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Audio? Confusing? Learning Is A Life-Long Process
Consider the input types that may exist on a mixing console. I found all of these on units sitting around the shop...
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Almost every Syn-Aud-Con seminar has attendees from other technical fields that need to learn about sound systems and audio.

These fields include networking, telephony, lighting, electrical and others.

Many tell us that audio is the most confusing thing they have encountered in their technical careers – and it is no wonder.

Consider the input types that may exist on a mixing console. I found all of these on units sitting around the shop.

There are nine (9) analog topologies and twelve (12) digital topologies. Each serves a purpose. Each works fine for its intended application. Each is defensible from a technical and practical point-of-view. Each will likely remain in use as other connector types and topologies emerge.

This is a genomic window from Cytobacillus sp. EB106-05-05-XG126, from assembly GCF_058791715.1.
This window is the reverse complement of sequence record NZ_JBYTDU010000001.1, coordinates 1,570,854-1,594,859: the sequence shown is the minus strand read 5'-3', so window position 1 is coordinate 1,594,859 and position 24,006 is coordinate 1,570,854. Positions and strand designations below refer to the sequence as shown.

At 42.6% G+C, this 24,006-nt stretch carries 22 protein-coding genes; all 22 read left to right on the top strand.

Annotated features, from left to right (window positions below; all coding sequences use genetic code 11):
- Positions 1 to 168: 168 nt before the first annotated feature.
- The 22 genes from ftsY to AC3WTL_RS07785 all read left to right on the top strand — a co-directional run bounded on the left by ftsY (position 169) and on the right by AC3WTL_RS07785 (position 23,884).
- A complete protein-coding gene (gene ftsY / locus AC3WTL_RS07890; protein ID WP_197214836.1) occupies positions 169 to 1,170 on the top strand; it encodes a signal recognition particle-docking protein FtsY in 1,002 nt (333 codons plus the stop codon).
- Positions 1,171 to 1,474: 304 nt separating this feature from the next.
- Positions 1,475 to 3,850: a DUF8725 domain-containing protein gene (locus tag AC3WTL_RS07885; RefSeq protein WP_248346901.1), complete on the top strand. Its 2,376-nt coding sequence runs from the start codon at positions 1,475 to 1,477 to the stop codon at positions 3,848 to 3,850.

Consider also that some of these have several variations, such as the polarity convention on an XLR connector or AES3 on a DB25 connector.

It is ironic that digital I/O is often touted as making things easier, yet there are more digital connector types than analog! Add to this the confusion caused by the need to configure digital I/O for the correct sample rate, bit-depth, etc.

It’s no wonder that noise and distortion remain the weak links of most sound systems. They often result from feeding the wrong signal to the wrong jack.

We have all heard a DVD player over-driving a microphone input. Yes, you get sound, but in audio the presence of sound does not necessarily mean that you hooked it up right.

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